The U.S. Food and Drug Administration does not strictly regulate herbs and supplements. There is no guarantee of strength, purity or safety of products, and effects may vary. You should always read product labels. If you have a medical condition, or are taking other drugs, herbs, or supplements, you should speak with a qualified healthcare provider before starting a new therapy. Consult a healthcare provider immediately if you experience side effects.
Avoid if sensitive or allergic to any ingredients present in Vitamin C products.
Side Effects and Warnings
Vitamin C is generally regarded as safe in amounts normally obtained from foods. Vitamin C supplements are also generally regarded as safe in most individuals in recommended amounts, although side effects are rarely reported, including nausea, vomiting, heartburn, abdominal cramps, and headache. Dental erosion may occur from chronically chewing vitamin C tablets.
High doses of vitamin C have been associated with multiple adverse effects. These include kidney stones, severe diarrhea, nausea, and gastritis. Rarely, flushing, faintness, dizziness, and fatigue have been noted. In cases of toxicity due to massive ingestions of vitamin C, forced fluids, and diuresis may be beneficial. In postmenopausal women with diabetes, supplemental vitamin C in doses greater than 300 milligrams daily has been associated with increased risk of heart-related death.
Healthy adults who take chronic large doses of vitamin C may experience low blood levels of vitamin C when they stop taking the high doses and resume normal intake. To avoid this potential complication, people who are taking high doses who wish to reduce their intake should do so gradually rather than acutely. There are rare reports of scurvy due to tolerance or resistance following cessation after long-term high-dose use, such as in infants born to mothers taking extra vitamin C throughout their pregnancy.
Vitamin C in high doses appears to interfere with the blood-thinning effects of anticoagulants such as warfarin by lowering prothrombin time (PT). Caution is advised in patients with bleeding disorders or those taking drugs that affect bleeding. Dosing adjustments may be necessary.
Vitamin C may affect blood sugar levels. Caution is advised in patients with diabetes or hypoglycemia, and in those taking drugs, herbs, or supplements that affect blood sugar. Blood glucose levels may need to be monitored by a qualified healthcare professional, including a pharmacist. Medication adjustments may be necessary.
Use cautiously in patients with cancer, glucose-6-phosphate dehydrogenase deficiency, anemia and related conditions, kidney stones, or sickle cell disease, or after angioplasty. Use cautiously in patients taking antibiotics, anticancer agents, HIV medications, barbiturates, estrogens, fluphenazine, or iron supplements. Use parenteral (injected) vitamin C cautiously, as it may cause dizziness, faintness, or injection site discomfort, and in high doses, it may lead to renal insufficiency (kidney function problems).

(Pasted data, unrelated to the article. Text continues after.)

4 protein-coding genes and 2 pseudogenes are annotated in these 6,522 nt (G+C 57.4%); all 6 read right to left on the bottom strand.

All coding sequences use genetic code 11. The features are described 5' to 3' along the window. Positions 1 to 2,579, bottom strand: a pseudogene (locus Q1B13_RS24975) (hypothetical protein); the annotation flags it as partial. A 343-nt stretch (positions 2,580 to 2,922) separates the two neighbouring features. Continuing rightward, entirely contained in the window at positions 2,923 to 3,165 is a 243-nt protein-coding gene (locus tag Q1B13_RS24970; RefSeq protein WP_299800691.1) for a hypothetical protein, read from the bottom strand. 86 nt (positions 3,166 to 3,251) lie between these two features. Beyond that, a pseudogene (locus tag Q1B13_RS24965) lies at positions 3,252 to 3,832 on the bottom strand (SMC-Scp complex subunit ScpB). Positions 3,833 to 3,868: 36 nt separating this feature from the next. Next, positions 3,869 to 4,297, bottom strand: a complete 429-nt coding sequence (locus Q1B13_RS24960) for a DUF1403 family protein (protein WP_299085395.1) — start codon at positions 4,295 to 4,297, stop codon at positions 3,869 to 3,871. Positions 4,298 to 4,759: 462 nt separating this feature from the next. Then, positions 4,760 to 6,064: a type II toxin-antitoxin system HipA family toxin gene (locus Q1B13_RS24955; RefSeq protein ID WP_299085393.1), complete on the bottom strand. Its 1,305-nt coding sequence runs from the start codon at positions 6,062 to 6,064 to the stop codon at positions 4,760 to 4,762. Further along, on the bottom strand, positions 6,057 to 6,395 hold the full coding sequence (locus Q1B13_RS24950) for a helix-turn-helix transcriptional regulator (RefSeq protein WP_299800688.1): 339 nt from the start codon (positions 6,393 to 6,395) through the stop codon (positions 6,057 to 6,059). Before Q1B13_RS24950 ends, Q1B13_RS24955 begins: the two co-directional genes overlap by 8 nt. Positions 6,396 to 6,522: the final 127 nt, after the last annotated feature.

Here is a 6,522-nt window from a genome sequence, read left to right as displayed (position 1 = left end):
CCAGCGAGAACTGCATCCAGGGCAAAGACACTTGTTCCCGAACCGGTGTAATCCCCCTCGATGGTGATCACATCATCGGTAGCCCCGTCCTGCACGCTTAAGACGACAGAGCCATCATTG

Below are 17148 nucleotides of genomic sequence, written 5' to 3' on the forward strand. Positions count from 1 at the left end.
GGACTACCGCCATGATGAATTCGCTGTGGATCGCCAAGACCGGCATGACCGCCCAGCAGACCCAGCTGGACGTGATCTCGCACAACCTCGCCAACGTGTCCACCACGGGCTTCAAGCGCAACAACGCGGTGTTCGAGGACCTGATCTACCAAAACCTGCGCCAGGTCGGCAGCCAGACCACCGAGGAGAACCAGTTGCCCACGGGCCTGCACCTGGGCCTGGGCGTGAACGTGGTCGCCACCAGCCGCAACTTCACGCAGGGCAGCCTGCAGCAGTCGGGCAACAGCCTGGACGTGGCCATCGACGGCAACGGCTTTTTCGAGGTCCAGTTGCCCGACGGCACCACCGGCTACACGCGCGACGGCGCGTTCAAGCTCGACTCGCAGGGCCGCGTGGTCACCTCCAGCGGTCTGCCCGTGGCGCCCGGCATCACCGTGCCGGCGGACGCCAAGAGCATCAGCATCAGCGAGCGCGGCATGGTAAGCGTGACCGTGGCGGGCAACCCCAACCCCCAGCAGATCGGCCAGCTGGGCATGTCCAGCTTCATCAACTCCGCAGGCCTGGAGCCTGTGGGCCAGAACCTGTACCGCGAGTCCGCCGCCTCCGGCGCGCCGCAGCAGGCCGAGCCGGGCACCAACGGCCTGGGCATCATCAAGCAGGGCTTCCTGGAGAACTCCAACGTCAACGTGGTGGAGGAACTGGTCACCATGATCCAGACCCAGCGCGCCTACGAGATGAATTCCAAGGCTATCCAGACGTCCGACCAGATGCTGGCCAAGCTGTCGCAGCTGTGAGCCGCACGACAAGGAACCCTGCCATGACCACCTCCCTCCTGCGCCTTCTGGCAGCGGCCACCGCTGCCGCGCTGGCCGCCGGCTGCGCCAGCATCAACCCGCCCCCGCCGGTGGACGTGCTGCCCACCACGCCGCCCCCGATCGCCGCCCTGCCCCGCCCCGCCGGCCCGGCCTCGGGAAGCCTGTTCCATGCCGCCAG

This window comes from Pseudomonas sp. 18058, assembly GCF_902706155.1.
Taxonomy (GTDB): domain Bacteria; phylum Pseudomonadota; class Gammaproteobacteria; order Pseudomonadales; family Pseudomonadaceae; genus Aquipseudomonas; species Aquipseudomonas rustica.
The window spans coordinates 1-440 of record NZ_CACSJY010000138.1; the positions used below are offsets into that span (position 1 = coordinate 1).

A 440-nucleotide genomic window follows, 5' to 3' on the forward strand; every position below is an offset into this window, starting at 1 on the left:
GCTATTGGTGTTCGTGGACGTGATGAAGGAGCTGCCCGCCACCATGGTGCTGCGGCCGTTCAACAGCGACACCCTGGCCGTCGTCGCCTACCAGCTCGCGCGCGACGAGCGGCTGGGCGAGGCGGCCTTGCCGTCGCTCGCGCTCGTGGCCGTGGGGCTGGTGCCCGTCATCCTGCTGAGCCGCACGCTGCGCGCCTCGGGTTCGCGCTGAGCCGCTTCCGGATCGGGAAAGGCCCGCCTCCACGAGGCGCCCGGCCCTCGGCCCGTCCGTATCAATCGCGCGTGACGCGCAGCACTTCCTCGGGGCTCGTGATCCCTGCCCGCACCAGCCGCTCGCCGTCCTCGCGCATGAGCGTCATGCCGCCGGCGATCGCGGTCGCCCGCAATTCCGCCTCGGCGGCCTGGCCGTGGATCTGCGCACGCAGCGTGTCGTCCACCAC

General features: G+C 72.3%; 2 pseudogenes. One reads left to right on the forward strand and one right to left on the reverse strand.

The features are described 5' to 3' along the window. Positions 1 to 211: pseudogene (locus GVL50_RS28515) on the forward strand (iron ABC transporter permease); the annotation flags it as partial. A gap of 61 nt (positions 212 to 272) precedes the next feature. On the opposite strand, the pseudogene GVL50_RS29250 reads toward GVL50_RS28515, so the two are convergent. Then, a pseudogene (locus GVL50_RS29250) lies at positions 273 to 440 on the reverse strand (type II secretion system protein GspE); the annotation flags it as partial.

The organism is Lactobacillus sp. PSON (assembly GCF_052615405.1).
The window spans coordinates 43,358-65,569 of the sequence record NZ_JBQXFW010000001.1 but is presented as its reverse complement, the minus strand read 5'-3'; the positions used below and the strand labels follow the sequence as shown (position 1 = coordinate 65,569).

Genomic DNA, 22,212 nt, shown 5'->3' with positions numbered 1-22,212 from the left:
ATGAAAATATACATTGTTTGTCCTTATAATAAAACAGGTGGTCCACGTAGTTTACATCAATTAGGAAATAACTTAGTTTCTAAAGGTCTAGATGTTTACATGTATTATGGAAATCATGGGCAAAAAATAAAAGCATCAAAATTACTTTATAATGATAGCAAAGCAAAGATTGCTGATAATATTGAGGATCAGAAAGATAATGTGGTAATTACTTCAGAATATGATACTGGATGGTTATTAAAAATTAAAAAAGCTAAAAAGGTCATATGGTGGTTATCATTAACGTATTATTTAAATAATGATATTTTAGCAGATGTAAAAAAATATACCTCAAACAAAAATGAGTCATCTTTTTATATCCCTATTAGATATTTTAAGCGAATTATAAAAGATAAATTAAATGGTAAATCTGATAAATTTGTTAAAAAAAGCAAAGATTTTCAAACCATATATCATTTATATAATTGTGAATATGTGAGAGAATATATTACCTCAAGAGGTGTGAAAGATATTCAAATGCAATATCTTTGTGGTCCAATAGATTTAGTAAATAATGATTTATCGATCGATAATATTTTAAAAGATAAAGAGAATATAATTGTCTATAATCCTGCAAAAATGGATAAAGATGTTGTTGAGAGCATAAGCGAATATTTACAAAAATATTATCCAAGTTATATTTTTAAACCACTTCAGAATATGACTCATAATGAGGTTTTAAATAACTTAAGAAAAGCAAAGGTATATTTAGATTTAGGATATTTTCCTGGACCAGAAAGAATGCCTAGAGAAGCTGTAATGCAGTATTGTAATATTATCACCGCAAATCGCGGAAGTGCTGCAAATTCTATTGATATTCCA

Avoid in patients with known allergies or hypersensitivities to any ingredients in Vitamin C products. Avoid high doses of vitamin C in people with conditions aggravated by acid loading, such as cirrhosis, gout, renal tubular acidosis, or paroxysmal nocturnal hemoglobinuria. Avoid high doses of vitamin C in patients with kidney failure or in those taking agents that may damage the kidneys, due to an increased risk of kidney failure.
Pregnancy and Breastfeeding
Vitamin C intake from food is generally considered safe during pregnancy. It is not clear if vitamin C supplementation in amounts exceeding Dietary Reference Intake recommendations is safe or beneficial during pregnancy. There are rare reports of scurvy due to tolerance or resistance in infants born to mothers taking extra vitamin C throughout the pregnancy. The data are too few to say if vitamin C supplementation alone or combined with other supplements is beneficial during pregnancy. Preterm birth may increase with vitamin C supplementation.
Vitamin C is present in breast milk. Vitamin C intake from food is generally considered safe in breastfeeding mothers. Limited research suggests that vitamin C in breast milk may reduce the risk of developing childhood allergies. It is not clear if vitamin C supplementation in amounts exceeding Dietary Reference Intake recommendations is safe or beneficial during breastfeeding.